NEC Type FPL
A general application fire protection cable for use within buildings in accordance with NEC Article 760. These cables are “Listed” by UL and meet the 70,000 BTU flame test.
NEC Type MPa
A general use, multipurpose cable which may be employed interchangeably in either a communications (Article 800), power-limited (Article 725) or fire protective (Article 760) application.
National Electrical Manufacturers Association.
Approval agency of Norway.
National Fire Protection Association, Administrative Sponsor of the National Electrical Code® (ANSI Standards Committee Cl).
NonMetallic sheathed cable, building wire. (See also Nonmetallic-Sheathed Cable).
NonMetallic sheathed cable, Corrosion resistant, used in wet or dry location up to 60°C.
Non Metallic, Dry rated 90° C, 300 volt rated
Non Metallic, Wet rated 60° C, for direct burial (U), 300 volt rated
Same as NS-1 except phase conductors are individually PVC jacketed for better flame retardence (F) and cable is 600 volt rated (2)
National Electrical Code® (NEC)
A set of regulations governing construction and installation of electrical wiring and apparatus in the United States, established by the American National Board of Fire Underwriters.
National Electrical Code® Article 725
The NEC Article which covers remote control signal and communication power limited circuits that are not an integral part of the device or appliance.
National Electrical Code® Article 760
The NEC Article which covers the fire and burglar alarms installation of wire and equipment operating at 600 Volts or less.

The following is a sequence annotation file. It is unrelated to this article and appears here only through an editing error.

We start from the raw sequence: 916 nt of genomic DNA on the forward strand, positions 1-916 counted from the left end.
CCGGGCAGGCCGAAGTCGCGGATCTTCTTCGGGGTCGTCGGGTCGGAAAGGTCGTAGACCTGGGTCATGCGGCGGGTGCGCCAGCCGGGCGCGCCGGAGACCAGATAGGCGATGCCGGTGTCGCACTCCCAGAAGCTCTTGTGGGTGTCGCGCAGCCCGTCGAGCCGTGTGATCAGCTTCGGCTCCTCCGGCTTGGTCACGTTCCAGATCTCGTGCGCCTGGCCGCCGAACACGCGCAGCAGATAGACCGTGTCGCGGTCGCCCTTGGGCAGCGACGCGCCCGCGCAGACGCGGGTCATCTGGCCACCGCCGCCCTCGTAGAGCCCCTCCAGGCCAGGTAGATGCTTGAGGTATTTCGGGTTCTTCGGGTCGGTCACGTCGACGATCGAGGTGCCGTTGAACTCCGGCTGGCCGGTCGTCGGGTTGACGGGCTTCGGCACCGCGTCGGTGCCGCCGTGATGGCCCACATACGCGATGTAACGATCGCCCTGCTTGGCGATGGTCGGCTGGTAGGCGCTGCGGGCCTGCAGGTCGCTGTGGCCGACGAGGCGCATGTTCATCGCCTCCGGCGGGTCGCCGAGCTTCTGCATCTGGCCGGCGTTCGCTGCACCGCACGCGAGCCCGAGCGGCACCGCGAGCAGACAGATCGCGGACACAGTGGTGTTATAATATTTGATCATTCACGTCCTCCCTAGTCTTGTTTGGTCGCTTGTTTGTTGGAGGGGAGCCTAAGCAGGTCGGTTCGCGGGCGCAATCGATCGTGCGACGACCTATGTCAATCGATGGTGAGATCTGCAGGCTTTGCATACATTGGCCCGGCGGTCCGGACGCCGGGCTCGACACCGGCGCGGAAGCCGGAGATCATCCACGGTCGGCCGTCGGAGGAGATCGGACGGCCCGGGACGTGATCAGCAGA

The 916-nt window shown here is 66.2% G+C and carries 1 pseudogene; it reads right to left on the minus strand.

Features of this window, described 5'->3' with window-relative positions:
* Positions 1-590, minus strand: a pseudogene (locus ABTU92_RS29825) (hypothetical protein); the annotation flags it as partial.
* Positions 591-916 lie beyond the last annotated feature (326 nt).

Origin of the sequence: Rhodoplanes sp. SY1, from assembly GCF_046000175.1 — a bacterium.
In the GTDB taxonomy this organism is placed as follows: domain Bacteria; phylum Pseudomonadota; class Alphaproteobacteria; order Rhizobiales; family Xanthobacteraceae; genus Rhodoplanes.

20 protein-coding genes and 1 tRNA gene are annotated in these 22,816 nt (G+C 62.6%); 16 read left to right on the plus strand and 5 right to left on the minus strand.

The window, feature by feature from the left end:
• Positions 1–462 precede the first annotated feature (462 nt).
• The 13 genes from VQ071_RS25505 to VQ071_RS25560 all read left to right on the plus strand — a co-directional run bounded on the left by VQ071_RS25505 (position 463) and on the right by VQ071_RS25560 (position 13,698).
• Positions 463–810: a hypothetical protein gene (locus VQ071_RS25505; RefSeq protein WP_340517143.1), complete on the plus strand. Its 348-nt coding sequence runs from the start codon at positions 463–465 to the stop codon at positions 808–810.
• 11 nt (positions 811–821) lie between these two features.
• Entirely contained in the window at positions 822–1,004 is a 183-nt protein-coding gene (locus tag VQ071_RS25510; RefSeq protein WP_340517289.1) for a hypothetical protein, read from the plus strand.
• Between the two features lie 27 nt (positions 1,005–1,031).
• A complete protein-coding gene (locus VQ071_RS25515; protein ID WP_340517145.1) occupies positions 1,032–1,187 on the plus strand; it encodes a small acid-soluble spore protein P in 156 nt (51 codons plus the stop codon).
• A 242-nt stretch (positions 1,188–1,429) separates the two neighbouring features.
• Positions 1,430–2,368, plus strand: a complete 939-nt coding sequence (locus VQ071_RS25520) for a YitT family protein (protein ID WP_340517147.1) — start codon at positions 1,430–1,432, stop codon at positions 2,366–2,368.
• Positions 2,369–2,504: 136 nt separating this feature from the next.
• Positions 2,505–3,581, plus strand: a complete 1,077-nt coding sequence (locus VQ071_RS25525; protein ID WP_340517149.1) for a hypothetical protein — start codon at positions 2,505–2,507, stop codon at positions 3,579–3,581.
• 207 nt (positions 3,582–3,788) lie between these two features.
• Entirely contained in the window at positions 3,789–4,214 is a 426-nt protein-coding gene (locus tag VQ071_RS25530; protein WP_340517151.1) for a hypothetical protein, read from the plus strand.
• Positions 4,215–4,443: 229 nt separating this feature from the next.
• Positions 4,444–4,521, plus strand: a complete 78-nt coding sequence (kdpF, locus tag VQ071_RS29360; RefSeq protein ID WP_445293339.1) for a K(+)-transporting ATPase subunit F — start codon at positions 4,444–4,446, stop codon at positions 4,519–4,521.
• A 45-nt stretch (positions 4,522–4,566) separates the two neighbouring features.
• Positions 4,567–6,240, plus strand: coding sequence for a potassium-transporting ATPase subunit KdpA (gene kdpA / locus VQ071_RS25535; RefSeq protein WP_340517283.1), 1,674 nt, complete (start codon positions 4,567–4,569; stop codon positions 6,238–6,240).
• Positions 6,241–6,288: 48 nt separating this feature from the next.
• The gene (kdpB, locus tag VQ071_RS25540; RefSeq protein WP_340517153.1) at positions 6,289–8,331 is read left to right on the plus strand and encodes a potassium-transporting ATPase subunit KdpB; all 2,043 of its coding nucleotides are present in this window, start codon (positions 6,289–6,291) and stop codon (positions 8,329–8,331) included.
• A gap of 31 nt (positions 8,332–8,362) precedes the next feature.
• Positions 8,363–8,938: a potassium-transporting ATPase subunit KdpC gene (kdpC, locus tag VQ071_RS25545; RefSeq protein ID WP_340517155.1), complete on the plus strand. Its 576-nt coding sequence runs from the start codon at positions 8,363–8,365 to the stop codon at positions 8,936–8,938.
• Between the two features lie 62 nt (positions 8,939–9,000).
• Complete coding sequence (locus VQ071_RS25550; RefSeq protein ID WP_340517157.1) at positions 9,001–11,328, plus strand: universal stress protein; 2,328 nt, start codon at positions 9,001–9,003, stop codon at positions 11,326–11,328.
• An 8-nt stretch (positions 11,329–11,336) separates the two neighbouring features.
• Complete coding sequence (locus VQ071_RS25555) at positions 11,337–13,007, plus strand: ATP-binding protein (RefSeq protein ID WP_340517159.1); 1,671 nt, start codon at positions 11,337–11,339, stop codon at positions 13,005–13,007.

National Electrical Code® Article 800
The NEC Article which covers telephone, telegraph as well as outside wiring for fire and burglar alarms.
A synthetic rubber with good resistance to oil, chemicals and flame. Also called polychloroprene.
In multi-phase circuits, the conductor used to carry unbalanced current. In single-phase systems, the conductor used for a return current path.
The preferred size or weight that is specified or indicated for a certain cable element.
Type of PVC jacket material whose plasticizer will not migrate into the dielectric of a coaxial cable and thus avoids contaminating and destroying the dielectric.
Non-Metallic Sheathed Cable
A cable consisting of insulated conductors jacketed with a nonmetallic material (usually PVC). Includes Types NM-B, NMC-B (corrosion resistant version) and NMS-B (containing signal conductors for home automation).
Thermoplastic with good chemical and abrasion resistance.
Overall Diameter of a cable, including conductor(s), insulation(s), jacket (if used) and concentric neutral (if used).
Occupational Safety and Health Act. Specifically the Williams-Steiger law passed in 1970 covering all factors relating to safety in places of employment.
Approval agency of West Germany; Oesterreichischer Verband fur Elektrotechnik.
Conductor displaced within the cross-section of its insulation.
Percentage of a specified gas released during the combustion of insulation or jacketing material.
A unit of electrical resistance defined as the resistance of a circuit with a voltage of one volt and a current flow of one ampere.
The formula V=I x R (voltage equals current multiplied by resistance), used for calculating voltage drop, fault current and other characteristics of an electrical circuit.
Cable aged in an accelerated manner by placement in an oil bath and heated to a pre-set temperature for a stated time.
The ability of a conductor cable insulation or jacket to resist physical degradation caused by exposure to oil.
A self-contained pressure cable in which the pressure medium is low viscosity oil having access to the insulation.
Foamed or cellular material with cells which are generally interconnected.
An exposed wiring method in which conductors are run in or on buildings, are not concealed by the structure and are supported by cleats, knobs and tubes.
The temperature of the conductor insulation while carrying current, including the effect of ambient temperature and heat generated from the electrical current.